There are always a lot of ideas floating around out there, as to how to rein in an out of control government. You’ll hear solutions, like going back to Senators being appointed by state legislatures, rather than being elected, which I’m not sure would really fix much. But I think the enablement of the modern state really boils down to only a few things.
One of the big issues is the Courts moving to very loosely interpret the non-delegation doctrine. Non-delegation essentially means that Congress can’t assign its legislative responsibility to other bodies. For instance, in a post I did this weekend, I mentioned how Obama could turn a lot of gun owners into criminals overnight. Under a strict interpretation of non-delegation, this wouldn’t be possible. The realm in which administrative law could operate would be very narrow, and laws which only ambiguously described powers of an agency wouldn’t be unconstitutional. I think many liberty-minded people tend to overlook the importance of the non-delegation doctrine in beating back the leviathan state.
The second area is more familiar, in that the courts have granted Congress a very broad power under the Necessary and Proper clause. For instance, in Raich, the medical marijuana case, the court ruled that it was within Congress’ power to prohibit marijuana in the stream of interstate commerce, and that it was also necessary and proper, in order to preserve Congress’ regulation of the national market, to reach into strictly intrastate activity. Â It’s always seemed to me the courts pay a lot of attention to the “Necessary” components of “Necessary and Proper,” and not a whole lot of attention to the latter. I think to re-invigorate Â liberty, it might be necessary, and proper, I might add, for the courts to say that Congressional actions may be necessary, but it surely isn’t proper. This could be interesting as the Court examines Obamacare.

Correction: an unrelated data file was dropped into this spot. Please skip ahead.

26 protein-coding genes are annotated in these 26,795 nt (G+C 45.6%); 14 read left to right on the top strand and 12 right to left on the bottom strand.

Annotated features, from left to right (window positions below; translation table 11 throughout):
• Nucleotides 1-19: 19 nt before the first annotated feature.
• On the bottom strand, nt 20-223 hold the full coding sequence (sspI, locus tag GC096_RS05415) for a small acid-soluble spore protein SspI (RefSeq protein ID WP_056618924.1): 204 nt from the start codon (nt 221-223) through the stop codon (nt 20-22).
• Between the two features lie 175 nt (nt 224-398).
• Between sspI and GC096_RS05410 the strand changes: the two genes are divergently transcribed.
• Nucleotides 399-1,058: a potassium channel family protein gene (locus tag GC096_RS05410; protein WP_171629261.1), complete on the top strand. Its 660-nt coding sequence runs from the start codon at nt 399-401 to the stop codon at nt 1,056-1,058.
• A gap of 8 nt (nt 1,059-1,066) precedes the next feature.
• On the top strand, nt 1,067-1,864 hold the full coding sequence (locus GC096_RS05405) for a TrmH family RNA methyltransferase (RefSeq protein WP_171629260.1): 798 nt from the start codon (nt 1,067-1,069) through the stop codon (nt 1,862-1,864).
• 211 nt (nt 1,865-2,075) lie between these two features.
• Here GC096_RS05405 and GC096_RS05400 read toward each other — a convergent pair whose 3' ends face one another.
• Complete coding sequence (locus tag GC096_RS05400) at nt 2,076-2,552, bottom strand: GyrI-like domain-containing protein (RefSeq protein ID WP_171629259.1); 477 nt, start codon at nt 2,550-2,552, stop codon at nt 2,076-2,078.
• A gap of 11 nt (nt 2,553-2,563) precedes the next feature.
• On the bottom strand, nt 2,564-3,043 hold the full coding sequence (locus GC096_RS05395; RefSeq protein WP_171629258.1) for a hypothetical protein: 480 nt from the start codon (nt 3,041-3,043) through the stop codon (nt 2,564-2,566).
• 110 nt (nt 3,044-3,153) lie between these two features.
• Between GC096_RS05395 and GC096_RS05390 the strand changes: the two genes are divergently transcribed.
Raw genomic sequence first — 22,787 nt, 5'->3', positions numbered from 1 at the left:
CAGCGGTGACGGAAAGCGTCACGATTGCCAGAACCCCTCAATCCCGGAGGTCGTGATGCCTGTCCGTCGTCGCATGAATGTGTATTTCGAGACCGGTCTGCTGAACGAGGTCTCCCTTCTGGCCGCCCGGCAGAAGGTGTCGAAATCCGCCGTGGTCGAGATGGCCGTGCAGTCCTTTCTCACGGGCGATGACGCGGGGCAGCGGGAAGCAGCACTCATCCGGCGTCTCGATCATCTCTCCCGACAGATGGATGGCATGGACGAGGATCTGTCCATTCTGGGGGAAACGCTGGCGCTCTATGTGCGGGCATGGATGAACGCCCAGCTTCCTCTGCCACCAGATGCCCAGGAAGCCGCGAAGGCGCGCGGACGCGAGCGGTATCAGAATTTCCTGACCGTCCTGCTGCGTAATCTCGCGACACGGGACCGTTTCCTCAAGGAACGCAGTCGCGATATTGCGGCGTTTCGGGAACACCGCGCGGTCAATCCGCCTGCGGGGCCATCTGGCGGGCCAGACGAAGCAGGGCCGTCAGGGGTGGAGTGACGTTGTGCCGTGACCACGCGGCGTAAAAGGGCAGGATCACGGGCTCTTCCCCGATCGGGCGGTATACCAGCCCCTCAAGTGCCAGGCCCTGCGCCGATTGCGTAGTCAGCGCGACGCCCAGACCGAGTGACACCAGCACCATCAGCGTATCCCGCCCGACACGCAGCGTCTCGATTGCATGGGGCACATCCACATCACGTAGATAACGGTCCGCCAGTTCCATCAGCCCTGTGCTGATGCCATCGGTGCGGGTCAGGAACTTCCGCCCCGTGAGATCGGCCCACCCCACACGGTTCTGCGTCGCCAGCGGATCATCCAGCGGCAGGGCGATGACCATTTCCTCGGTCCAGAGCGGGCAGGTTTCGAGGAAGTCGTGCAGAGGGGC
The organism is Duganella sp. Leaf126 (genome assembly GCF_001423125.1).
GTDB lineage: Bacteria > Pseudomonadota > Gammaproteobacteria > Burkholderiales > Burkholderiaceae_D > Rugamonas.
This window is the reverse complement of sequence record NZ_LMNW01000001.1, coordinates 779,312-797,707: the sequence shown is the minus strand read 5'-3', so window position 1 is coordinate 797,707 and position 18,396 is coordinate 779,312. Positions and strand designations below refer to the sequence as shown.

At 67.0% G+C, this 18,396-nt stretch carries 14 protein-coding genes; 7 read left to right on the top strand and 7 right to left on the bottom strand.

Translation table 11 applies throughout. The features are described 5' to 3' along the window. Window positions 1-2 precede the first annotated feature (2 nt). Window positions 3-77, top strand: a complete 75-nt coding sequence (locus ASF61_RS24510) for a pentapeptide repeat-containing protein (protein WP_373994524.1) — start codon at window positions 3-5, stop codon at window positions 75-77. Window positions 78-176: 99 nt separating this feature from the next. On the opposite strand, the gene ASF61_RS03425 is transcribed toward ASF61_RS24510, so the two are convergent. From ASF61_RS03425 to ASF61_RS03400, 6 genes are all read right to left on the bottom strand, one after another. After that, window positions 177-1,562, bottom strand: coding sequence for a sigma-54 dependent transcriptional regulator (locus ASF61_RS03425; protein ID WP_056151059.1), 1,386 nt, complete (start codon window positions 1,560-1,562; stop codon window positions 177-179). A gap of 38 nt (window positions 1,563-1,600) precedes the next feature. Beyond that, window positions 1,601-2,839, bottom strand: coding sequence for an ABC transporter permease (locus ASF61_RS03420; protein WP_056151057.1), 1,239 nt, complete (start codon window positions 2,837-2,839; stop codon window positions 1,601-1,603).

I think if you could reform both these doctrines, it would go quite a long ways to getting the federal government out of every sphere of public, and sometimes private life. There are certainly many other constitutional insults one could mention, but if I had to pick two, these would be my choices. I think that could be important, if sympathetic individuals decide that amending the Constitution is the only way to achieve this. I’m starting to believe that folks who love liberty shouldn’t be afraid to use the amendment process. The progressives certainly were not afraid of it, and achieved much through the process.